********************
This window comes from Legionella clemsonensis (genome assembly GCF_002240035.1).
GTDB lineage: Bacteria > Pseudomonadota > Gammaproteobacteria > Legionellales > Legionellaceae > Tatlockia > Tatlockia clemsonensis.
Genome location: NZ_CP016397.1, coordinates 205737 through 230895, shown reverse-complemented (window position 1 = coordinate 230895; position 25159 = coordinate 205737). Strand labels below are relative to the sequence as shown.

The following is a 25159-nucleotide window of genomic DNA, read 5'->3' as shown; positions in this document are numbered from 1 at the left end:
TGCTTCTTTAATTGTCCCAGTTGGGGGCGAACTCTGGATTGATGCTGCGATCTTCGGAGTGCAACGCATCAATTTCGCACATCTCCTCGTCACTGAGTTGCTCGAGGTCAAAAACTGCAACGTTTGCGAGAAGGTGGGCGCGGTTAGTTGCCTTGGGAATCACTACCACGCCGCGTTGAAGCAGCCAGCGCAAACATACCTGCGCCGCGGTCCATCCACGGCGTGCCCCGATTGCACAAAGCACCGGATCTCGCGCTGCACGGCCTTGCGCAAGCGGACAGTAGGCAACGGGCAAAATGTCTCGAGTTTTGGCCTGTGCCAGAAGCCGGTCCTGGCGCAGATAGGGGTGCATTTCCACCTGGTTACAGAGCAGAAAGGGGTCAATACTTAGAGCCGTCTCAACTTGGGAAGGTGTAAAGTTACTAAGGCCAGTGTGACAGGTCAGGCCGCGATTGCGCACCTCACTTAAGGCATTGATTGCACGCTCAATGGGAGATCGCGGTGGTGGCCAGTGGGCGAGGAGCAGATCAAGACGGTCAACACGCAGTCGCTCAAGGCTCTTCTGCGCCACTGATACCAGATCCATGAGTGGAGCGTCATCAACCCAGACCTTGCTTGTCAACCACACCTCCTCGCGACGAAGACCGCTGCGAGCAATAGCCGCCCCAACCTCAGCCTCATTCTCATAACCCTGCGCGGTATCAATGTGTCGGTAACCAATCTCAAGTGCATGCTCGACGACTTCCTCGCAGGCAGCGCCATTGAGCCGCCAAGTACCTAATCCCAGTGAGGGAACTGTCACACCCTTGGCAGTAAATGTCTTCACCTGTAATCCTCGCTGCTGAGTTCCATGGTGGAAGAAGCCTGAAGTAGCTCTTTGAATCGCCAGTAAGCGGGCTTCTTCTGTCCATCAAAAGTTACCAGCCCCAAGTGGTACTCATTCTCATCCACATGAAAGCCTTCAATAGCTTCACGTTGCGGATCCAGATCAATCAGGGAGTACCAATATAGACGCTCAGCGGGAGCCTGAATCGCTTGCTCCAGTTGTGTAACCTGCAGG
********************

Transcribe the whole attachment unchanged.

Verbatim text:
This window comes from Legionella clemsonensis (genome assembly GCF_002240035.1).
GTDB lineage: Bacteria > Pseudomonadota > Gammaproteobacteria > Legionellales > Legionellaceae > Tatlockia > Tatlockia clemsonensis.
Genome location: NZ_CP016397.1, coordinates 205737 through 230895, shown reverse-complemented (window position 1 = coordinate 230895; position 25159 = coordinate 205737). Strand labels below are relative to the sequence as shown.

The following is a 25159-nucleotide window of genomic DNA, read 5'->3' as shown; positions in this document are numbered from 1 at the left end:
TGCTTCTTTAATTGTCCCAGTTGGGGGCGAACTCTGGATTGATGCTGCGATCTTCGGAGTGCAACGCATCAATTTCGCACATCTCCTCGTCACTGAGTTGCTCGAGGTCAAAAACTGCAACGTTTGCGAGAAGGTGGGCGCGGTTAGTTGCCTTGGGAATCACTACCACGCCGCGTTGAAGCAGCCAGCGCAAACATACCTGCGCCGCGGTCCATCCACGGCGTGCCCCGATTGCACAAAGCACCGGATCTCGCGCTGCACGGCCTTGCGCAAGCGGACAGTAGGCAACGGGCAAAATGTCTCGAGTTTTGGCCTGTGCCAGAAGCCGGTCCTGGCGCAGATAGGGGTGCATTTCCACCTGGTTACAGAGCAGAAAGGGGTCAATACTTAGAGCCGTCTCAACTTGGGAAGGTGTAAAGTTACTAAGGCCAGTGTGACAGGTCAGGCCGCGATTGCGCACCTCACTTAAGGCATTGATTGCACGCTCAATGGGAGATCGCGGTGGTGGCCAGTGGGCGAGGAGCAGATCAAGACGGTCAACACGCAGTCGCTCAAGGCTCTTCTGCGCCACTGATACCAGATCCATGAGTGGAGCGTCATCAACCCAGACCTTGCTTGTCAACCACACCTCCTCGCGACGAAGACCGCTGCGAGCAATAGCCGCCCCAACCTCAGCCTCATTCTCATAACCCTGCGCGGTATCAATGTGTCGGTAACCAATCTCAAGTGCATGCTCGACGACTTCCTCGCAGGCAGCGCCATTGAGCCGCCAAGTACCTAATCCCAGTGAGGGAACTGTCACACCCTTGGCAGTAAATGTCTTCACCTGTAATCCTCGCTGCTGAGTTCCATGGTGGAAGAAGCCTGAAGTAGCTCTTTGAATCGCCAGTAAGCGGGCTTCTTCTGTCCATCAAAAGTTACCAGCCCCAAGTGGTACTCATTCTCATCCACATGAAAGCCTTCAATAGCTTCACGTTGCGGATCCAGATCAATCAGGGAGTACCAATATAGACGCTCAGCGGGAGCCTGAATCGCTTGCTCCAGTTGTGTAACCTGCAGG